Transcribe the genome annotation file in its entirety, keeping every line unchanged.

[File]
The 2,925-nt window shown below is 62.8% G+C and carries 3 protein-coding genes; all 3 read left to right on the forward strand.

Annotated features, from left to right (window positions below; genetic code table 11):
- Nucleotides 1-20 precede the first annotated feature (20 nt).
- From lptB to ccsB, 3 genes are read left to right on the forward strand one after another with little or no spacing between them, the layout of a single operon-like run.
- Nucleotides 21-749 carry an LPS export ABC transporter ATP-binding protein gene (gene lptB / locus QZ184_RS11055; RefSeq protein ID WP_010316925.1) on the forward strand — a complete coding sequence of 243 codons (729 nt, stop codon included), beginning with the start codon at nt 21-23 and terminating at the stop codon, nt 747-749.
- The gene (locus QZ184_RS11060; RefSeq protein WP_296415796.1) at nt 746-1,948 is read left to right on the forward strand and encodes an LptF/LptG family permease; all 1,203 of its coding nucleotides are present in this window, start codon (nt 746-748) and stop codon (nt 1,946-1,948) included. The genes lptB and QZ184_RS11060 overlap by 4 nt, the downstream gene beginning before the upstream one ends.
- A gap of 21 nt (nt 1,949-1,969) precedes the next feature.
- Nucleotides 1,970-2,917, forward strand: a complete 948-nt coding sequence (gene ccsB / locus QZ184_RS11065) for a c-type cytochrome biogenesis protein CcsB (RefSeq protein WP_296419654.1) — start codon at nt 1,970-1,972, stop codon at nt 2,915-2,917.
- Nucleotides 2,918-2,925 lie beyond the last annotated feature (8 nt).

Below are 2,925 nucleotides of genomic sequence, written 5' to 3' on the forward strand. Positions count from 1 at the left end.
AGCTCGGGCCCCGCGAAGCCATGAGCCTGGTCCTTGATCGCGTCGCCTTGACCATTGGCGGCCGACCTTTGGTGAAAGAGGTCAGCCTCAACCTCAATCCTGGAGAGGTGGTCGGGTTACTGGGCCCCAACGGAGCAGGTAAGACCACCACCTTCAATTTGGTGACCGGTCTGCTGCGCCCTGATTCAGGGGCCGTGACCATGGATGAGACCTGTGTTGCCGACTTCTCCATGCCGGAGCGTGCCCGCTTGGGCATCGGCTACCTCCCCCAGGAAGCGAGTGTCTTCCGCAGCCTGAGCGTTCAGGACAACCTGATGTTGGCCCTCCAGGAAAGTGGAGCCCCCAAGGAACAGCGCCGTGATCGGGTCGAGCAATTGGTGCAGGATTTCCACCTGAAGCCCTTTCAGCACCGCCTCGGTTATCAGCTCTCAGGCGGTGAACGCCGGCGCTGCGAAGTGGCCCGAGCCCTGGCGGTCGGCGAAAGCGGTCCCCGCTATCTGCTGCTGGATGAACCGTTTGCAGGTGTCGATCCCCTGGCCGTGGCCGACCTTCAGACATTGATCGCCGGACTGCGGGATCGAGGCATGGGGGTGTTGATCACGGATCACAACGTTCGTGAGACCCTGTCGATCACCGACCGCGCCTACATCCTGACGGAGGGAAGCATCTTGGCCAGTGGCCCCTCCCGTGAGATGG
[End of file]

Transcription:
The 2,925-nt window shown below is 62.8% G+C and carries 3 protein-coding genes; all 3 read left to right on the forward strand.

Annotated features, from left to right (window positions below; genetic code table 11):
- Nucleotides 1-20 precede the first annotated feature (20 nt).
- From lptB to ccsB, 3 genes are read left to right on the forward strand one after another with little or no spacing between them, the layout of a single operon-like run.
- Nucleotides 21-749 carry an LPS export ABC transporter ATP-binding protein gene (gene lptB / locus QZ184_RS11055; RefSeq protein ID WP_010316925.1) on the forward strand — a complete coding sequence of 243 codons (729 nt, stop codon included), beginning with the start codon at nt 21-23 and terminating at the stop codon, nt 747-749.
- The gene (locus QZ184_RS11060; RefSeq protein WP_296415796.1) at nt 746-1,948 is read left to right on the forward strand and encodes an LptF/LptG family permease; all 1,203 of its coding nucleotides are present in this window, start codon (nt 746-748) and stop codon (nt 1,946-1,948) included. The genes lptB and QZ184_RS11060 overlap by 4 nt, the downstream gene beginning before the upstream one ends.
- A gap of 21 nt (nt 1,949-1,969) precedes the next feature.
- Nucleotides 1,970-2,917, forward strand: a complete 948-nt coding sequence (gene ccsB / locus QZ184_RS11065) for a c-type cytochrome biogenesis protein CcsB (RefSeq protein WP_296419654.1) — start codon at nt 1,970-1,972, stop codon at nt 2,915-2,917.
- Nucleotides 2,918-2,925 lie beyond the last annotated feature (8 nt).

Below are 2,925 nucleotides of genomic sequence, written 5' to 3' on the forward strand. Positions count from 1 at the left end.
AGCTCGGGCCCCGCGAAGCCATGAGCCTGGTCCTTGATCGCGTCGCCTTGACCATTGGCGGCCGACCTTTGGTGAAAGAGGTCAGCCTCAACCTCAATCCTGGAGAGGTGGTCGGGTTACTGGGCCCCAACGGAGCAGGTAAGACCACCACCTTCAATTTGGTGACCGGTCTGCTGCGCCCTGATTCAGGGGCCGTGACCATGGATGAGACCTGTGTTGCCGACTTCTCCATGCCGGAGCGTGCCCGCTTGGGCATCGGCTACCTCCCCCAGGAAGCGAGTGTCTTCCGCAGCCTGAGCGTTCAGGACAACCTGATGTTGGCCCTCCAGGAAAGTGGAGCCCCCAAGGAACAGCGCCGTGATCGGGTCGAGCAATTGGTGCAGGATTTCCACCTGAAGCCCTTTCAGCACCGCCTCGGTTATCAGCTCTCAGGCGGTGAACGCCGGCGCTGCGAAGTGGCCCGAGCCCTGGCGGTCGGCGAAAGCGGTCCCCGCTATCTGCTGCTGGATGAACCGTTTGCAGGTGTCGATCCCCTGGCCGTGGCCGACCTTCAGACATTGATCGCCGGACTGCGGGATCGAGGCATGGGGGTGTTGATCACGGATCACAACGTTCGTGAGACCCTGTCGATCACCGACCGCGCCTACATCCTGACGGAGGGAAGCATCTTGGCCAGTGGCCCCTCCCGTGAGATGG